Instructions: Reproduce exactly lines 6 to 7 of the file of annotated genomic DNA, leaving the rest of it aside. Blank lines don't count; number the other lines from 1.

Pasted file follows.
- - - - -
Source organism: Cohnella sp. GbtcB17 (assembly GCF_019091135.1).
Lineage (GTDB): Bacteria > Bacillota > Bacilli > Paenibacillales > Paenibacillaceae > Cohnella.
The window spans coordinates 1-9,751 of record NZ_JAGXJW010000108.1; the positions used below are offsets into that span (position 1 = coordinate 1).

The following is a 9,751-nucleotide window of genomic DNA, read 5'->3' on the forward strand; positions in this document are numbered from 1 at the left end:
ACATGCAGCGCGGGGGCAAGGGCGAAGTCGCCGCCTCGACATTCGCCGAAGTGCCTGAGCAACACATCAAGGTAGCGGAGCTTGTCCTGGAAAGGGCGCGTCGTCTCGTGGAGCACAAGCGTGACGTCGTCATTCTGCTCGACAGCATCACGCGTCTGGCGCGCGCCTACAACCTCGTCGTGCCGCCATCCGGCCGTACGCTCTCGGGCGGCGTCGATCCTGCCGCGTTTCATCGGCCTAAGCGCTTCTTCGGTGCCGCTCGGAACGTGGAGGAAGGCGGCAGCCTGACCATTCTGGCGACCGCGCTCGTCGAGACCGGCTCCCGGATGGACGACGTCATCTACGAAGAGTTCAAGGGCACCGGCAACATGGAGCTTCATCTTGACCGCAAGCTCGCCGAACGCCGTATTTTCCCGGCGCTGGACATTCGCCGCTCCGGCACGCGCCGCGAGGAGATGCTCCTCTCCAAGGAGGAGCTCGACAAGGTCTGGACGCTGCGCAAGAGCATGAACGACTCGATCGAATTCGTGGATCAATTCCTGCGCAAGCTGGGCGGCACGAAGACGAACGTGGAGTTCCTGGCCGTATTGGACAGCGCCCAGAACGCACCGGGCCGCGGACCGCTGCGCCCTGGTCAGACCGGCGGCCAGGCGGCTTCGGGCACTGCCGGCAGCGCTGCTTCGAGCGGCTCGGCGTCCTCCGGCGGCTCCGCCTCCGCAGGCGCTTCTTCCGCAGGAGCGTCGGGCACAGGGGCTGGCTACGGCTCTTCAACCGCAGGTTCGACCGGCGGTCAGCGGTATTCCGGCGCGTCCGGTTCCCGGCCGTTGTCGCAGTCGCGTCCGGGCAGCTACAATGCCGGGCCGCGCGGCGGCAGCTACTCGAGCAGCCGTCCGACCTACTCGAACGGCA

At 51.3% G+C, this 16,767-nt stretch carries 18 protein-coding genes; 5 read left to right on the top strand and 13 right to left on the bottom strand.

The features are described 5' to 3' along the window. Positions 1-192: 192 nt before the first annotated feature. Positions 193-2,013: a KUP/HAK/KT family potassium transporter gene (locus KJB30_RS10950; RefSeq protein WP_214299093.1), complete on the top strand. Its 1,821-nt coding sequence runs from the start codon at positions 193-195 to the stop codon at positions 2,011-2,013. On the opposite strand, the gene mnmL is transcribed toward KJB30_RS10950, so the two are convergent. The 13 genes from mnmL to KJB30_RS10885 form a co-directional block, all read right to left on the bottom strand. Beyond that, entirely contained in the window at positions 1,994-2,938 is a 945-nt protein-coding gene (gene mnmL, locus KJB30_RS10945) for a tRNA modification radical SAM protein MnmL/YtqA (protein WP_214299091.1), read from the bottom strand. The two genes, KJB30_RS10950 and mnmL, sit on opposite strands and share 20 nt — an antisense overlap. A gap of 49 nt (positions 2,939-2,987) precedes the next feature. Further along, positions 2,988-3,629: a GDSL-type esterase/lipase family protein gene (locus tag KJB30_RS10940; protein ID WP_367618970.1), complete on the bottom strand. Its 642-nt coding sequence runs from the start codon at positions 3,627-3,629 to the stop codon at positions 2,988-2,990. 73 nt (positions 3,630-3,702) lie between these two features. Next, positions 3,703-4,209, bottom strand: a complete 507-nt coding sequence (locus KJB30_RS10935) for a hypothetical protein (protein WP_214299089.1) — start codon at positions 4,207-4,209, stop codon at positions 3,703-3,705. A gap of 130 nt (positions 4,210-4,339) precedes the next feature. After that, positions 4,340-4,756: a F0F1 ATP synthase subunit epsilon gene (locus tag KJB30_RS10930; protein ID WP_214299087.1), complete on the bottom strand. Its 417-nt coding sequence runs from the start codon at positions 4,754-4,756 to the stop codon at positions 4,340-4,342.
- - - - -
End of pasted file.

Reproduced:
At 51.3% G+C, this 16,767-nt stretch carries 18 protein-coding genes; 5 read left to right on the top strand and 13 right to left on the bottom strand.

The features are described 5' to 3' along the window. Positions 1-192: 192 nt before the first annotated feature. Positions 193-2,013: a KUP/HAK/KT family potassium transporter gene (locus KJB30_RS10950; RefSeq protein WP_214299093.1), complete on the top strand. Its 1,821-nt coding sequence runs from the start codon at positions 193-195 to the stop codon at positions 2,011-2,013. On the opposite strand, the gene mnmL is transcribed toward KJB30_RS10950, so the two are convergent. The 13 genes from mnmL to KJB30_RS10885 form a co-directional block, all read right to left on the bottom strand. Beyond that, entirely contained in the window at positions 1,994-2,938 is a 945-nt protein-coding gene (gene mnmL, locus KJB30_RS10945) for a tRNA modification radical SAM protein MnmL/YtqA (protein WP_214299091.1), read from the bottom strand. The two genes, KJB30_RS10950 and mnmL, sit on opposite strands and share 20 nt — an antisense overlap. A gap of 49 nt (positions 2,939-2,987) precedes the next feature. Further along, positions 2,988-3,629: a GDSL-type esterase/lipase family protein gene (locus tag KJB30_RS10940; protein ID WP_367618970.1), complete on the bottom strand. Its 642-nt coding sequence runs from the start codon at positions 3,627-3,629 to the stop codon at positions 2,988-2,990. 73 nt (positions 3,630-3,702) lie between these two features. Next, positions 3,703-4,209, bottom strand: a complete 507-nt coding sequence (locus KJB30_RS10935) for a hypothetical protein (protein WP_214299089.1) — start codon at positions 4,207-4,209, stop codon at positions 3,703-3,705. A gap of 130 nt (positions 4,210-4,339) precedes the next feature. After that, positions 4,340-4,756: a F0F1 ATP synthase subunit epsilon gene (locus tag KJB30_RS10930; protein ID WP_214299087.1), complete on the bottom strand. Its 417-nt coding sequence runs from the start codon at positions 4,754-4,756 to the stop codon at positions 4,340-4,342.